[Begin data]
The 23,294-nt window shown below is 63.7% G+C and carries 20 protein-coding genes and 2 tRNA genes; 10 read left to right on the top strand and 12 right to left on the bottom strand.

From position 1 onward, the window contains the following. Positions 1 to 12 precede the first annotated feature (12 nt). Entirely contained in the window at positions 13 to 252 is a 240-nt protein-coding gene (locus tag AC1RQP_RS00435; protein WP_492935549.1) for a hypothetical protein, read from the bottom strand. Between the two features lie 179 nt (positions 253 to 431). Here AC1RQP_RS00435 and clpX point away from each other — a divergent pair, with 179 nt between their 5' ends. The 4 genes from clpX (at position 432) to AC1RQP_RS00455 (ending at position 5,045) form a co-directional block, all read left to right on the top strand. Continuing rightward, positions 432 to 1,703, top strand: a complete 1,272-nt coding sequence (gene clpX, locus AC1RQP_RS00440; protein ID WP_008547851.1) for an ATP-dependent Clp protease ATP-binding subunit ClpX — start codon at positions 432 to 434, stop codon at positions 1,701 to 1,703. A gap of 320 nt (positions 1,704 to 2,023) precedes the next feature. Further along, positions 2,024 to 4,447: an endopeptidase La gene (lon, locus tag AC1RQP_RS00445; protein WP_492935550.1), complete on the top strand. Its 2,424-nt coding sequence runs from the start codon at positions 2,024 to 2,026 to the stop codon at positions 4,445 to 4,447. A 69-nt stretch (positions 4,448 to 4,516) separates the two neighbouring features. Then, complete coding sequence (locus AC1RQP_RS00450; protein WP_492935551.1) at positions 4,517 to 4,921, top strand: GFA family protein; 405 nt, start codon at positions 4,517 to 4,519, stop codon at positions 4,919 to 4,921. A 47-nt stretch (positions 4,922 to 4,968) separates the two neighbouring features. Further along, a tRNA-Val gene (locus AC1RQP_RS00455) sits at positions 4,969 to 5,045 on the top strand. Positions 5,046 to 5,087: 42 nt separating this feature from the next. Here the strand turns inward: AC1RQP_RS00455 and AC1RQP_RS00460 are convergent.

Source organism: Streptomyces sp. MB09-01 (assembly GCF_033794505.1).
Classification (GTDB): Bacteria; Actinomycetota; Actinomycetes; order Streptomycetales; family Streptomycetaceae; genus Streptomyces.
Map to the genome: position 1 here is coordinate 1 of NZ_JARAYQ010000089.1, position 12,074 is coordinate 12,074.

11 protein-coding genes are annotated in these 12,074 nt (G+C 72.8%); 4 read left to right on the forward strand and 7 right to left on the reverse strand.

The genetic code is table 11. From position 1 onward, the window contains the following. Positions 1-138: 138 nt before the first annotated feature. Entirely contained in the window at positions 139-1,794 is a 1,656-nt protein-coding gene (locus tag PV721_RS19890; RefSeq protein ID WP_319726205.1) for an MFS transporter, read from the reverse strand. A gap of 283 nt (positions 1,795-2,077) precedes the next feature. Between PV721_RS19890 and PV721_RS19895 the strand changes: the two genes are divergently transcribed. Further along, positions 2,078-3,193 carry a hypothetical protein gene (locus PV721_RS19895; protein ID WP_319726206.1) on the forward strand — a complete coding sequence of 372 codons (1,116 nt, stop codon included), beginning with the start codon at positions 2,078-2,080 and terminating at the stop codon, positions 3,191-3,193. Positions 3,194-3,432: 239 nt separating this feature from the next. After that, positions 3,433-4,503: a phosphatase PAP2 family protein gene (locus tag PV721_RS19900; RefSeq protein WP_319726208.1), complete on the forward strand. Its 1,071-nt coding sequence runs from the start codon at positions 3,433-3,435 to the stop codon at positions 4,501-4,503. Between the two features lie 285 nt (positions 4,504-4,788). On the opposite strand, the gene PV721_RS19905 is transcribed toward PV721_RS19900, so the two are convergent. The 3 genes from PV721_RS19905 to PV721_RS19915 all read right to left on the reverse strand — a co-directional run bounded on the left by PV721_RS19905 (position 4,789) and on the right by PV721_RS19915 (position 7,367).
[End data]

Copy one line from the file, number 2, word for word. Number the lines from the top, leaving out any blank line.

From position 1 onward, the window contains the following. Positions 1 to 12 precede the first annotated feature (12 nt). Entirely contained in the window at positions 13 to 252 is a 240-nt protein-coding gene (locus tag AC1RQP_RS00435; protein WP_492935549.1) for a hypothetical protein, read from the bottom strand. Between the two features lie 179 nt (positions 253 to 431). Here AC1RQP_RS00435 and clpX point away from each other — a divergent pair, with 179 nt between their 5' ends. The 4 genes from clpX (at position 432) to AC1RQP_RS00455 (ending at position 5,045) form a co-directional block, all read left to right on the top strand. Continuing rightward, positions 432 to 1,703, top strand: a complete 1,272-nt coding sequence (gene clpX, locus AC1RQP_RS00440; protein ID WP_008547851.1) for an ATP-dependent Clp protease ATP-binding subunit ClpX — start codon at positions 432 to 434, stop codon at positions 1,701 to 1,703. A gap of 320 nt (positions 1,704 to 2,023) precedes the next feature. Further along, positions 2,024 to 4,447: an endopeptidase La gene (lon, locus tag AC1RQP_RS00445; protein WP_492935550.1), complete on the top strand. Its 2,424-nt coding sequence runs from the start codon at positions 2,024 to 2,026 to the stop codon at positions 4,445 to 4,447. A 69-nt stretch (positions 4,448 to 4,516) separates the two neighbouring features. Then, complete coding sequence (locus AC1RQP_RS00450; protein WP_492935551.1) at positions 4,517 to 4,921, top strand: GFA family protein; 405 nt, start codon at positions 4,517 to 4,519, stop codon at positions 4,919 to 4,921. A 47-nt stretch (positions 4,922 to 4,968) separates the two neighbouring features. Further along, a tRNA-Val gene (locus AC1RQP_RS00455) sits at positions 4,969 to 5,045 on the top strand. Positions 5,046 to 5,087: 42 nt separating this feature from the next. Here the strand turns inward: AC1RQP_RS00455 and AC1RQP_RS00460 are convergent.